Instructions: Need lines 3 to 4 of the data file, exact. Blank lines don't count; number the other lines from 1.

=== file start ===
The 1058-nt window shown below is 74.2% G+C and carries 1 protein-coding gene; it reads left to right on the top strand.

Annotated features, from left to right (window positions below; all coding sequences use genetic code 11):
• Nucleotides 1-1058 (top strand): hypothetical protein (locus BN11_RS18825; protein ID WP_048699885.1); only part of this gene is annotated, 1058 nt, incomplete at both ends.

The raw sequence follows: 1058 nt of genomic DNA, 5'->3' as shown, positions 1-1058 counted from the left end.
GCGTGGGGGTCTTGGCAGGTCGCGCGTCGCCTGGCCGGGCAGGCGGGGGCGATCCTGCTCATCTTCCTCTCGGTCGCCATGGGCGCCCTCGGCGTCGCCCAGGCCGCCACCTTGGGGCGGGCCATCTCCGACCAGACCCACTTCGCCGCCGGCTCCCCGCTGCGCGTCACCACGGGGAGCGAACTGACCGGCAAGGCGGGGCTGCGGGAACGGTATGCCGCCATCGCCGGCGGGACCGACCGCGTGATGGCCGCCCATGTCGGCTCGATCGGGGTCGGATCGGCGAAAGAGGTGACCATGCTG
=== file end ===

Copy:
• Nucleotides 1-1058 (top strand): hypothetical protein (locus BN11_RS18825; protein ID WP_048699885.1); only part of this gene is annotated, 1058 nt, incomplete at both ends.

The raw sequence follows: 1058 nt of genomic DNA, 5'->3' as shown, positions 1-1058 counted from the left end.